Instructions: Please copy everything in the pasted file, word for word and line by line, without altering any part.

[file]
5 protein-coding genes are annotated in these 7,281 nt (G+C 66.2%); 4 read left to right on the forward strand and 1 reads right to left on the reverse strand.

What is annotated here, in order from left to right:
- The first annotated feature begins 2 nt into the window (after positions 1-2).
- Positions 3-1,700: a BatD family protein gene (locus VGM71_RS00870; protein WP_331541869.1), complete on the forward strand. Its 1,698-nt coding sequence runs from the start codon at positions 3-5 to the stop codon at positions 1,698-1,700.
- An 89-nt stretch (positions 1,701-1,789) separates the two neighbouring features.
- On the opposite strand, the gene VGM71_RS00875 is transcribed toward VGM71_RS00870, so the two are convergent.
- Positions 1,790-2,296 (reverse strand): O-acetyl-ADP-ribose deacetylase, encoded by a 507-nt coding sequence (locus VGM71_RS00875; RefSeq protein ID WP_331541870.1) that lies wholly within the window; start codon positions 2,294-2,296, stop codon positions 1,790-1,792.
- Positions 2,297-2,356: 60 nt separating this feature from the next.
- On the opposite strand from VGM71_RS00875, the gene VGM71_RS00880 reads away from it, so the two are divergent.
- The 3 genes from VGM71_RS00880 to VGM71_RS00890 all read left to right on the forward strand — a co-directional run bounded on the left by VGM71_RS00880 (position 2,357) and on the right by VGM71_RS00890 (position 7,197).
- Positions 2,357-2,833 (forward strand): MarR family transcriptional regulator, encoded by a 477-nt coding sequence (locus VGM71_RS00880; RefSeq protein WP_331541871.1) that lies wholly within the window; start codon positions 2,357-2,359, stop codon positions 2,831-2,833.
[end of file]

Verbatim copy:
5 protein-coding genes are annotated in these 7,281 nt (G+C 66.2%); 4 read left to right on the forward strand and 1 reads right to left on the reverse strand.

What is annotated here, in order from left to right:
- The first annotated feature begins 2 nt into the window (after positions 1-2).
- Positions 3-1,700: a BatD family protein gene (locus VGM71_RS00870; protein WP_331541869.1), complete on the forward strand. Its 1,698-nt coding sequence runs from the start codon at positions 3-5 to the stop codon at positions 1,698-1,700.
- An 89-nt stretch (positions 1,701-1,789) separates the two neighbouring features.
- On the opposite strand, the gene VGM71_RS00875 is transcribed toward VGM71_RS00870, so the two are convergent.
- Positions 1,790-2,296 (reverse strand): O-acetyl-ADP-ribose deacetylase, encoded by a 507-nt coding sequence (locus VGM71_RS00875; RefSeq protein ID WP_331541870.1) that lies wholly within the window; start codon positions 2,294-2,296, stop codon positions 1,790-1,792.
- Positions 2,297-2,356: 60 nt separating this feature from the next.
- On the opposite strand from VGM71_RS00875, the gene VGM71_RS00880 reads away from it, so the two are divergent.
- The 3 genes from VGM71_RS00880 to VGM71_RS00890 all read left to right on the forward strand — a co-directional run bounded on the left by VGM71_RS00880 (position 2,357) and on the right by VGM71_RS00890 (position 7,197).
- Positions 2,357-2,833 (forward strand): MarR family transcriptional regulator, encoded by a 477-nt coding sequence (locus VGM71_RS00880; RefSeq protein WP_331541871.1) that lies wholly within the window; start codon positions 2,357-2,359, stop codon positions 2,831-2,833.